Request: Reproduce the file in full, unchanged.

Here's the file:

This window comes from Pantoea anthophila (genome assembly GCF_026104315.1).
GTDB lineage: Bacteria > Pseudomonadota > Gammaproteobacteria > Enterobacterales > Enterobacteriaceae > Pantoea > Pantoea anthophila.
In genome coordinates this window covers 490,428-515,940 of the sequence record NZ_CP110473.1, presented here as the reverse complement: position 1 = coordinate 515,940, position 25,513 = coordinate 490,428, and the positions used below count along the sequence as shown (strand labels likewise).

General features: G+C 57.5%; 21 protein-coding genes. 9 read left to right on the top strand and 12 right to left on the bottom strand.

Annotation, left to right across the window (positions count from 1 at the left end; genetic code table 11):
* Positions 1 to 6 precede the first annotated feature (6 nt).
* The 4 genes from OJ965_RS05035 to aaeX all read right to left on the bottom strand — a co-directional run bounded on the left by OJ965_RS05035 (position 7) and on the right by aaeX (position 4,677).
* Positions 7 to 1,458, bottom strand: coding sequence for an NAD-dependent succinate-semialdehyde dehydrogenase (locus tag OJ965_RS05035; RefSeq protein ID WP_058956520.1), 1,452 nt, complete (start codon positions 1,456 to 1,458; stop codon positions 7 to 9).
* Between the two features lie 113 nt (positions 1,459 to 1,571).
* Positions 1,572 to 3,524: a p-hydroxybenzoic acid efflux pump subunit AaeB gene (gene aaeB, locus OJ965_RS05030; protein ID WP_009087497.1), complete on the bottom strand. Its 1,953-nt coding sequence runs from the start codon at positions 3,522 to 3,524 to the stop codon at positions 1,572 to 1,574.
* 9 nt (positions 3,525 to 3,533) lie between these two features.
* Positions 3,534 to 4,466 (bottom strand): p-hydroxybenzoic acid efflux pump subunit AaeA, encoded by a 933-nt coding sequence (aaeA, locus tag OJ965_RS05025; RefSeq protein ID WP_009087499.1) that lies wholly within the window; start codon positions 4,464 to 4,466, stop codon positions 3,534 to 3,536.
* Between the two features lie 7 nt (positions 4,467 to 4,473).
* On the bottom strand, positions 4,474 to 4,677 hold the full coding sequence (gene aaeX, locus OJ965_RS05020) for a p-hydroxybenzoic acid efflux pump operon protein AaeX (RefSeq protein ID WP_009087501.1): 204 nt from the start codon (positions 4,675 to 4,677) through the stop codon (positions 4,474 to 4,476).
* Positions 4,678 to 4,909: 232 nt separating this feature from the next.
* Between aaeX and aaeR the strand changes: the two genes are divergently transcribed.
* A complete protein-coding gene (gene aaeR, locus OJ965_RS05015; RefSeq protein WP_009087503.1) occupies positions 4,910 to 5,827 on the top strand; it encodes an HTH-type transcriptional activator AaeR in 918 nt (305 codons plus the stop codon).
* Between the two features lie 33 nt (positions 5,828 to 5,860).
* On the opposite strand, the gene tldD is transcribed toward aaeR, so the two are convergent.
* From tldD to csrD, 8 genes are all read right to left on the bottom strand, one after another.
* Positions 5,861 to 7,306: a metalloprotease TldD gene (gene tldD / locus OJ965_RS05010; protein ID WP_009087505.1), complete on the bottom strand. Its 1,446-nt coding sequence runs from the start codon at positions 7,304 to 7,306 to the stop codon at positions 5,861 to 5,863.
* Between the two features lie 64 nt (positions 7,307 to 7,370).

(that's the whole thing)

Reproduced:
This window comes from Pantoea anthophila (genome assembly GCF_026104315.1).
GTDB lineage: Bacteria > Pseudomonadota > Gammaproteobacteria > Enterobacterales > Enterobacteriaceae > Pantoea > Pantoea anthophila.
In genome coordinates this window covers 490,428-515,940 of the sequence record NZ_CP110473.1, presented here as the reverse complement: position 1 = coordinate 515,940, position 25,513 = coordinate 490,428, and the positions used below count along the sequence as shown (strand labels likewise).

General features: G+C 57.5%; 21 protein-coding genes. 9 read left to right on the top strand and 12 right to left on the bottom strand.

Annotation, left to right across the window (positions count from 1 at the left end; genetic code table 11):
* Positions 1 to 6 precede the first annotated feature (6 nt).
* The 4 genes from OJ965_RS05035 to aaeX all read right to left on the bottom strand — a co-directional run bounded on the left by OJ965_RS05035 (position 7) and on the right by aaeX (position 4,677).
* Positions 7 to 1,458, bottom strand: coding sequence for an NAD-dependent succinate-semialdehyde dehydrogenase (locus tag OJ965_RS05035; RefSeq protein ID WP_058956520.1), 1,452 nt, complete (start codon positions 1,456 to 1,458; stop codon positions 7 to 9).
* Between the two features lie 113 nt (positions 1,459 to 1,571).
* Positions 1,572 to 3,524: a p-hydroxybenzoic acid efflux pump subunit AaeB gene (gene aaeB, locus OJ965_RS05030; protein ID WP_009087497.1), complete on the bottom strand. Its 1,953-nt coding sequence runs from the start codon at positions 3,522 to 3,524 to the stop codon at positions 1,572 to 1,574.
* 9 nt (positions 3,525 to 3,533) lie between these two features.
* Positions 3,534 to 4,466 (bottom strand): p-hydroxybenzoic acid efflux pump subunit AaeA, encoded by a 933-nt coding sequence (aaeA, locus tag OJ965_RS05025; RefSeq protein ID WP_009087499.1) that lies wholly within the window; start codon positions 4,464 to 4,466, stop codon positions 3,534 to 3,536.
* Between the two features lie 7 nt (positions 4,467 to 4,473).
* On the bottom strand, positions 4,474 to 4,677 hold the full coding sequence (gene aaeX, locus OJ965_RS05020) for a p-hydroxybenzoic acid efflux pump operon protein AaeX (RefSeq protein ID WP_009087501.1): 204 nt from the start codon (positions 4,675 to 4,677) through the stop codon (positions 4,474 to 4,476).
* Positions 4,678 to 4,909: 232 nt separating this feature from the next.
* Between aaeX and aaeR the strand changes: the two genes are divergently transcribed.
* A complete protein-coding gene (gene aaeR, locus OJ965_RS05015; RefSeq protein WP_009087503.1) occupies positions 4,910 to 5,827 on the top strand; it encodes an HTH-type transcriptional activator AaeR in 918 nt (305 codons plus the stop codon).
* Between the two features lie 33 nt (positions 5,828 to 5,860).
* On the opposite strand, the gene tldD is transcribed toward aaeR, so the two are convergent.
* From tldD to csrD, 8 genes are all read right to left on the bottom strand, one after another.
* Positions 5,861 to 7,306: a metalloprotease TldD gene (gene tldD / locus OJ965_RS05010; protein ID WP_009087505.1), complete on the bottom strand. Its 1,446-nt coding sequence runs from the start codon at positions 7,304 to 7,306 to the stop codon at positions 5,861 to 5,863.
* Between the two features lie 64 nt (positions 7,307 to 7,370).